Effects of vasoactive therapy in patients with sensorineural hypoacusis
Dejan Rančić, Јоvan Todorović, Marija Mladenović
Med Word 2020; 1(1): 29–35
Hearing loss is one of the most common health problems which is manifested by a subjective feeling of impaired hearing, the impossibility of listening in noise, intermittent or constant tinnitus. It can be conductive or sensorineural type (SNHL). Sensorineural hearing loss is caused by degeneration of the cochlea, which is responsible for the transduction of sound stimuli into nerve impulse.
The aim of this study was to determine the effects of the applied vasoactive and hemokinetic therapy in people with sensorineural hypoacusis who refused embedding hearing aids.
This retrospective study included 51 patients, which were in a three-year period in Clinic of Otorhinolaryngology KC Nis diagnosed with sensorineural hearing loss. Patients were clinically evaluated on the basis of the findings of otoscopy and tonal audiometry. Patients were treated with pentoxifylline, vitamins B1 and B6, cinnarizine (older than 50 years) and betahistine (younger than 50 years), for 28 days. After the treatment, using pure tone audiometry, we monitored the frequency of 125-8000 Hz and improvements in decibels. Controls were in 3 to 4 weeks. For analyzing and processing we used the worst finding and the best answer.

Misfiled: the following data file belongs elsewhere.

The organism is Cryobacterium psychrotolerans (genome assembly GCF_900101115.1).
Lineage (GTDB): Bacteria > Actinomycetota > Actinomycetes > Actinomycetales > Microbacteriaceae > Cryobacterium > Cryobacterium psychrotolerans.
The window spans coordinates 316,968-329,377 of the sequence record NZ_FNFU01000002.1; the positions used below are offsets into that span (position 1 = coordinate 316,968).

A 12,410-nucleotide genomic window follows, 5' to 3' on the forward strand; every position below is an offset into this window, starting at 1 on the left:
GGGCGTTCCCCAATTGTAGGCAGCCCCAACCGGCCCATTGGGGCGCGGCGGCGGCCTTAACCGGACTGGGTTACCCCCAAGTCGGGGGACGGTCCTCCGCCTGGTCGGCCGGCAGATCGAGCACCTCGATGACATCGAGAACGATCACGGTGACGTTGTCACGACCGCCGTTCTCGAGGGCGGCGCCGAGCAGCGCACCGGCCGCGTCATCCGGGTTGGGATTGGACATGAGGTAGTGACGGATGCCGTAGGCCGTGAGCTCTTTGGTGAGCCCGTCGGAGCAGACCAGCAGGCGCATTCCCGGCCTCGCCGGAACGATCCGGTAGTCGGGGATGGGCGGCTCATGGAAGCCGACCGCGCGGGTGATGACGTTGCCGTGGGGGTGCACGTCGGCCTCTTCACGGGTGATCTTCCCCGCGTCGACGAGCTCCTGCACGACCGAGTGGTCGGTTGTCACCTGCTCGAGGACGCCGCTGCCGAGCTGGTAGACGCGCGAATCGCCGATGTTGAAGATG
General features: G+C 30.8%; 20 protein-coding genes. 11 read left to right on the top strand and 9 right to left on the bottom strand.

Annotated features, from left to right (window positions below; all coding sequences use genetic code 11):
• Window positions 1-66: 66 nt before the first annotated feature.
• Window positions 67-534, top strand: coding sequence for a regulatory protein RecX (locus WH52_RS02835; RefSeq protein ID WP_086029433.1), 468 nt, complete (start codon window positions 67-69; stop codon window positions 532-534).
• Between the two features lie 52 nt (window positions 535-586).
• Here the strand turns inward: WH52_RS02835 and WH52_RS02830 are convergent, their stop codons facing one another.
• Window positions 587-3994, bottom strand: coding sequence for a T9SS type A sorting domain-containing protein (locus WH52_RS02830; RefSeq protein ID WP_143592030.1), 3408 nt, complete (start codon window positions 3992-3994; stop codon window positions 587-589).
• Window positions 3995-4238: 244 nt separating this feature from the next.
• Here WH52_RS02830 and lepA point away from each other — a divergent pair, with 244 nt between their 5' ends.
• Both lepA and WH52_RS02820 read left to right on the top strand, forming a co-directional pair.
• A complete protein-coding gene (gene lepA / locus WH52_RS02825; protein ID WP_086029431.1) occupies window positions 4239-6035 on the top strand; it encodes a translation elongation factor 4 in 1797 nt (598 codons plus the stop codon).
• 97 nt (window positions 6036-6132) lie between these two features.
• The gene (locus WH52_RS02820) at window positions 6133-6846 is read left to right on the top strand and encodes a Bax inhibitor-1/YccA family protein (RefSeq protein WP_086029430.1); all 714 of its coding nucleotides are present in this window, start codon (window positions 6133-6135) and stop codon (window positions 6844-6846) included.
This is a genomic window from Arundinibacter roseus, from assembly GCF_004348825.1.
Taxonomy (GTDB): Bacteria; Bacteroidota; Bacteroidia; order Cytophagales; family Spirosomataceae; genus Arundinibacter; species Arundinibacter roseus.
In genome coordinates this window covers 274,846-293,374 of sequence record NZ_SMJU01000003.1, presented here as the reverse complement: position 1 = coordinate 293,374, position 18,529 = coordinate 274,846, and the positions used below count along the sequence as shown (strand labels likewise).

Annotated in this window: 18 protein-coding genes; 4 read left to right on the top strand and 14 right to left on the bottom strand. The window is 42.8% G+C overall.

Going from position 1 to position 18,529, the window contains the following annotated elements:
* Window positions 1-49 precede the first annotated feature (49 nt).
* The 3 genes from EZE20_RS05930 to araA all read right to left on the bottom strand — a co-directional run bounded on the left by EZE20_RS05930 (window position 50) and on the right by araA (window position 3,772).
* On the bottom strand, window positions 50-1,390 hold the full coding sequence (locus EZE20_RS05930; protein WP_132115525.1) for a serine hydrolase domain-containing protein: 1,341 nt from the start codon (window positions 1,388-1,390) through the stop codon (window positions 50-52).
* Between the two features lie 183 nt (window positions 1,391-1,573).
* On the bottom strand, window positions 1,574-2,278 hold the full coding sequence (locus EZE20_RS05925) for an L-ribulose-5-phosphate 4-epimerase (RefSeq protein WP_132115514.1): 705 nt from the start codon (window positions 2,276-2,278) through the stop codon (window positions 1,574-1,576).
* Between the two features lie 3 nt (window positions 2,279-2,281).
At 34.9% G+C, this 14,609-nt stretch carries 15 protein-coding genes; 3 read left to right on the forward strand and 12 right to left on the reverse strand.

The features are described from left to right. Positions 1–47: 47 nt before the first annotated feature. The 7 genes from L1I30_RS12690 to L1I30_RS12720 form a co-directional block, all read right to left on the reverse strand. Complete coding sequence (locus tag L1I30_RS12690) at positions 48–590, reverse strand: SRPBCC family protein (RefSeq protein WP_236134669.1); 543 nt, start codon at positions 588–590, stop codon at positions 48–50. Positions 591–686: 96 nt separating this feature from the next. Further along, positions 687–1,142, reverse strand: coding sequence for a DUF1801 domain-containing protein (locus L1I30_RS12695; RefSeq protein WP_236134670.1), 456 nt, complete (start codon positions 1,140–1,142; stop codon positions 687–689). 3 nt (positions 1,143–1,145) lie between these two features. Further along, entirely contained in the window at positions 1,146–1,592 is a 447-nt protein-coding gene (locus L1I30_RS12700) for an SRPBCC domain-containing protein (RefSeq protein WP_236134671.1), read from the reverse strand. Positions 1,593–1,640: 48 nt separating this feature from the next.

Applied therapy led to improvements in all frequencies, particularly at high frequencies (2-8 kHz) (p < .001). Subjective symptoms such as tinnitus were absent, or were losing their intensity. Patients had a subjective feeling of better auditory functionality (better communication, better hearing experience of environment).
In our study, we demonstrated that administration of vasodilators and hemokinetics in the treatment of patients with SNHL has positive effects in all frequencies, especially at high frequencies (2-8 kHz).
Key words: SNHL, vasodilators, hemokinetics, tonal audiometry
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